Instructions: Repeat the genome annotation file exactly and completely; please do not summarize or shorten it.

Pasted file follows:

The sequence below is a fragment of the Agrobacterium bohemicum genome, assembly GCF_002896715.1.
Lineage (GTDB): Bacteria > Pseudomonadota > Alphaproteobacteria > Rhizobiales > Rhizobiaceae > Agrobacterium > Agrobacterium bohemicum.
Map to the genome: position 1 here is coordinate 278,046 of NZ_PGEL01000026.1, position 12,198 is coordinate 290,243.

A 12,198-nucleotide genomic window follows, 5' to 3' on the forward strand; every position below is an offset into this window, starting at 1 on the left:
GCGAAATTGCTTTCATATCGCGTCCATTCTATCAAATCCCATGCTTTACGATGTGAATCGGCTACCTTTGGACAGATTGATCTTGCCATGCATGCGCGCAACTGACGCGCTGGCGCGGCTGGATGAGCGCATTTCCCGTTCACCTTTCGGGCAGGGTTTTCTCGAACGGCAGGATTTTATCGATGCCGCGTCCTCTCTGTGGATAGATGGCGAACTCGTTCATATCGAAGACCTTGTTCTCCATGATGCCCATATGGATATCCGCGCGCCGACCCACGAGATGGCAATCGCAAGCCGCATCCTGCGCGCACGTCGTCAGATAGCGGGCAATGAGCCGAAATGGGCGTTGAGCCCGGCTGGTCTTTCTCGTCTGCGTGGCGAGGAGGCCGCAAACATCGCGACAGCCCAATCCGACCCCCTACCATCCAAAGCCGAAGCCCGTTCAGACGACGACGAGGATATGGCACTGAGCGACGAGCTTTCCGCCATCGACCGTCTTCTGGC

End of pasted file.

The sequence below is a fragment of the Agrobacterium bohemicum genome, assembly GCF_002896715.1.
Lineage (GTDB): Bacteria > Pseudomonadota > Alphaproteobacteria > Rhizobiales > Rhizobiaceae > Agrobacterium > Agrobacterium bohemicum.
Map to the genome: position 1 here is coordinate 278,046 of NZ_PGEL01000026.1, position 12,198 is coordinate 290,243.

A 12,198-nucleotide genomic window follows, 5' to 3' on the forward strand; every position below is an offset into this window, starting at 1 on the left:
GCGAAATTGCTTTCATATCGCGTCCATTCTATCAAATCCCATGCTTTACGATGTGAATCGGCTACCTTTGGACAGATTGATCTTGCCATGCATGCGCGCAACTGACGCGCTGGCGCGGCTGGATGAGCGCATTTCCCGTTCACCTTTCGGGCAGGGTTTTCTCGAACGGCAGGATTTTATCGATGCCGCGTCCTCTCTGTGGATAGATGGCGAACTCGTTCATATCGAAGACCTTGTTCTCCATGATGCCCATATGGATATCCGCGCGCCGACCCACGAGATGGCAATCGCAAGCCGCATCCTGCGCGCACGTCGTCAGATAGCGGGCAATGAGCCGAAATGGGCGTTGAGCCCGGCTGGTCTTTCTCGTCTGCGTGGCGAGGAGGCCGCAAACATCGCGACAGCCCAATCCGACCCCCTACCATCCAAAGCCGAAGCCCGTTCAGACGACGACGAGGATATGGCACTGAGCGACGAGCTTTCCGCCATCGACCGTCTTCTGGC